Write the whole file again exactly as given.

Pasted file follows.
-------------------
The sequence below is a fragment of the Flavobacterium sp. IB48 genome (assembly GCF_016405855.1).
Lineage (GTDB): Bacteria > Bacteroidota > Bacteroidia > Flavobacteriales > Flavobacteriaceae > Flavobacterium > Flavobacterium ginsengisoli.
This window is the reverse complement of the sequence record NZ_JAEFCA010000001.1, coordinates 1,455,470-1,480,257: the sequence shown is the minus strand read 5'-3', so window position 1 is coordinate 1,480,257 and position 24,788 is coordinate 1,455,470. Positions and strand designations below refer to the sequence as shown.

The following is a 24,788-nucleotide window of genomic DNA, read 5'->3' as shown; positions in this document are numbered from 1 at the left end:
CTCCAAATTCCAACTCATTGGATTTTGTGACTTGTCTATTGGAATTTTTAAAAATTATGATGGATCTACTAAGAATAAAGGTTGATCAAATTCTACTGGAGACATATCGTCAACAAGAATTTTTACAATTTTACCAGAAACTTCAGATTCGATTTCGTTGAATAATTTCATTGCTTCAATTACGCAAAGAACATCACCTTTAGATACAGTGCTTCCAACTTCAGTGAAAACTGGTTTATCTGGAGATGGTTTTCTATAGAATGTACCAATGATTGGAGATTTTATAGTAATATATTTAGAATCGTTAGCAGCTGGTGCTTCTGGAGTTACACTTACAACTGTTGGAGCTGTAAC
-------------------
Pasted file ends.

The sequence below is a fragment of the Flavobacterium sp. IB48 genome (assembly GCF_016405855.1).
Lineage (GTDB): Bacteria > Bacteroidota > Bacteroidia > Flavobacteriales > Flavobacteriaceae > Flavobacterium > Flavobacterium ginsengisoli.
This window is the reverse complement of the sequence record NZ_JAEFCA010000001.1, coordinates 1,455,470-1,480,257: the sequence shown is the minus strand read 5'-3', so window position 1 is coordinate 1,480,257 and position 24,788 is coordinate 1,455,470. Positions and strand designations below refer to the sequence as shown.

The following is a 24,788-nucleotide window of genomic DNA, read 5'->3' as shown; positions in this document are numbered from 1 at the left end:
CTCCAAATTCCAACTCATTGGATTTTGTGACTTGTCTATTGGAATTTTTAAAAATTATGATGGATCTACTAAGAATAAAGGTTGATCAAATTCTACTGGAGACATATCGTCAACAAGAATTTTTACAATTTTACCAGAAACTTCAGATTCGATTTCGTTGAATAATTTCATTGCTTCAATTACGCAAAGAACATCACCTTTAGATACAGTGCTTCCAACTTCAGTGAAAACTGGTTTATCTGGAGATGGTTTTCTATAGAATGTACCAATGATTGGAGATTTTATAGTAATATATTTAGAATCGTTAGCAGCTGGTGCTTCTGGAGTTACACTTACAACTGTTGGAGCTGTAAC